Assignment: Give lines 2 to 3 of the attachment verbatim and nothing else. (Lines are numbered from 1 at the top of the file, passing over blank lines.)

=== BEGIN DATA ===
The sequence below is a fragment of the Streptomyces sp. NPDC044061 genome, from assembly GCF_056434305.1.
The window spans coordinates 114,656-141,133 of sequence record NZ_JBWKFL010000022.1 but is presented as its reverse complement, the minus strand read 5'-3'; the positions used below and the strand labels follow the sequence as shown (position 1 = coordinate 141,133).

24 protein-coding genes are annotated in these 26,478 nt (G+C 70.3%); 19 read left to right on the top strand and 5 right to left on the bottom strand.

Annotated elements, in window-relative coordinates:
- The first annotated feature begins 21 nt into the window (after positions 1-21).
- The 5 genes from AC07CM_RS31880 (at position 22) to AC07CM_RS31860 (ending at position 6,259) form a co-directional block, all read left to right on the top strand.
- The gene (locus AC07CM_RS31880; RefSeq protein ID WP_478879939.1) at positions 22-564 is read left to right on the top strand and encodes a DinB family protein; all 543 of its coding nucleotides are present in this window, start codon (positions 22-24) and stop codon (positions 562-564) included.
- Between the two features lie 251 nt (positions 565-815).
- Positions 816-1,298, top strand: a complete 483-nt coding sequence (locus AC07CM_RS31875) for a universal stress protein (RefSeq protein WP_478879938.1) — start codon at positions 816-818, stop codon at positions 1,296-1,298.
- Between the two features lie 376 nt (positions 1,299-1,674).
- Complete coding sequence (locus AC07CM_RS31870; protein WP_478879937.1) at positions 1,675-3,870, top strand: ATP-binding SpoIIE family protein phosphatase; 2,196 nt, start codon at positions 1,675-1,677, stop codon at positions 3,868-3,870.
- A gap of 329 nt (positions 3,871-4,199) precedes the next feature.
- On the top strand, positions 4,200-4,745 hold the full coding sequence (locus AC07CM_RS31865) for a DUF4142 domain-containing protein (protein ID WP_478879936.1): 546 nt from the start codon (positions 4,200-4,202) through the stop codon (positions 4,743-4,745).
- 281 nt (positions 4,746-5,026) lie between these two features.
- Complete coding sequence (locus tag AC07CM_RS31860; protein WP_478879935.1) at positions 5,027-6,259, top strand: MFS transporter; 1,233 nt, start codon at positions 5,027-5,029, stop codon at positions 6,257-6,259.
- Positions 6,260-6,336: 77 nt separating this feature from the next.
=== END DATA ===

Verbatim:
The window spans coordinates 114,656-141,133 of sequence record NZ_JBWKFL010000022.1 but is presented as its reverse complement, the minus strand read 5'-3'; the positions used below and the strand labels follow the sequence as shown (position 1 = coordinate 141,133).

24 protein-coding genes are annotated in these 26,478 nt (G+C 70.3%); 19 read left to right on the top strand and 5 right to left on the bottom strand.